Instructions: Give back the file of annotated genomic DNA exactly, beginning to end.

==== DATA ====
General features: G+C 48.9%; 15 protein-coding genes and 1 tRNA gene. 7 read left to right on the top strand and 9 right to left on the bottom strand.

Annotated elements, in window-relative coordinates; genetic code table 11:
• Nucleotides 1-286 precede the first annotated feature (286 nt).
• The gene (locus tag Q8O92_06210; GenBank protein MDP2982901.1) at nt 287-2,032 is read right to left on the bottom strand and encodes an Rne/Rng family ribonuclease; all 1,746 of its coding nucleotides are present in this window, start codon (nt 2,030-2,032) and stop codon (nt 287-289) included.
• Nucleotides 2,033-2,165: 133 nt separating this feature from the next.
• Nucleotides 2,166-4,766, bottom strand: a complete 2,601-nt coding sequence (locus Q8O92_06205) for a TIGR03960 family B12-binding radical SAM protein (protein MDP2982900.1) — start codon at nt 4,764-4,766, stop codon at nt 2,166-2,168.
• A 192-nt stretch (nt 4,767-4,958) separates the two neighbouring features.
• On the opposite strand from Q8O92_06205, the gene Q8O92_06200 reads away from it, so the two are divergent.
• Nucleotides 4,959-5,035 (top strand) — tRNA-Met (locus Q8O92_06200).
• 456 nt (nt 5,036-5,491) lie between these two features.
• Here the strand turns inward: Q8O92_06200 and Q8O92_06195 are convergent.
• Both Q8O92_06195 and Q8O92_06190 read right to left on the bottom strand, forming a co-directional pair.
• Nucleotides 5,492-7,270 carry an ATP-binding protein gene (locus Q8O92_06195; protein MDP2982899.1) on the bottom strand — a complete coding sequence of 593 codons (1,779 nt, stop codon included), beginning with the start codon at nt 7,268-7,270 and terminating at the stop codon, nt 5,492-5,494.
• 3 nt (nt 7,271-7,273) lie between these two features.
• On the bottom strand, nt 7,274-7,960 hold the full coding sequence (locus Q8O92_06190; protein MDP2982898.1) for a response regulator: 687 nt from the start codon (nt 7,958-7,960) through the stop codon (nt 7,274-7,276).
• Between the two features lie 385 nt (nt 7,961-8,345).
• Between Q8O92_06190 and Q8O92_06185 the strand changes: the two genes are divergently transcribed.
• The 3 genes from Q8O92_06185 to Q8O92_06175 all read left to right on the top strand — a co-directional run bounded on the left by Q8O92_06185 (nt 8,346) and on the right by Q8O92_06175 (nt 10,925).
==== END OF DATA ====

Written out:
General features: G+C 48.9%; 15 protein-coding genes and 1 tRNA gene. 7 read left to right on the top strand and 9 right to left on the bottom strand.

Annotated elements, in window-relative coordinates; genetic code table 11:
• Nucleotides 1-286 precede the first annotated feature (286 nt).
• The gene (locus tag Q8O92_06210; GenBank protein MDP2982901.1) at nt 287-2,032 is read right to left on the bottom strand and encodes an Rne/Rng family ribonuclease; all 1,746 of its coding nucleotides are present in this window, start codon (nt 2,030-2,032) and stop codon (nt 287-289) included.
• Nucleotides 2,033-2,165: 133 nt separating this feature from the next.
• Nucleotides 2,166-4,766, bottom strand: a complete 2,601-nt coding sequence (locus Q8O92_06205) for a TIGR03960 family B12-binding radical SAM protein (protein MDP2982900.1) — start codon at nt 4,764-4,766, stop codon at nt 2,166-2,168.
• A 192-nt stretch (nt 4,767-4,958) separates the two neighbouring features.
• On the opposite strand from Q8O92_06205, the gene Q8O92_06200 reads away from it, so the two are divergent.
• Nucleotides 4,959-5,035 (top strand) — tRNA-Met (locus Q8O92_06200).
• 456 nt (nt 5,036-5,491) lie between these two features.
• Here the strand turns inward: Q8O92_06200 and Q8O92_06195 are convergent.
• Both Q8O92_06195 and Q8O92_06190 read right to left on the bottom strand, forming a co-directional pair.
• Nucleotides 5,492-7,270 carry an ATP-binding protein gene (locus Q8O92_06195; protein MDP2982899.1) on the bottom strand — a complete coding sequence of 593 codons (1,779 nt, stop codon included), beginning with the start codon at nt 7,268-7,270 and terminating at the stop codon, nt 5,492-5,494.
• 3 nt (nt 7,271-7,273) lie between these two features.
• On the bottom strand, nt 7,274-7,960 hold the full coding sequence (locus Q8O92_06190; protein MDP2982898.1) for a response regulator: 687 nt from the start codon (nt 7,958-7,960) through the stop codon (nt 7,274-7,276).
• Between the two features lie 385 nt (nt 7,961-8,345).
• Between Q8O92_06190 and Q8O92_06185 the strand changes: the two genes are divergently transcribed.
• The 3 genes from Q8O92_06185 to Q8O92_06175 all read left to right on the top strand — a co-directional run bounded on the left by Q8O92_06185 (nt 8,346) and on the right by Q8O92_06175 (nt 10,925).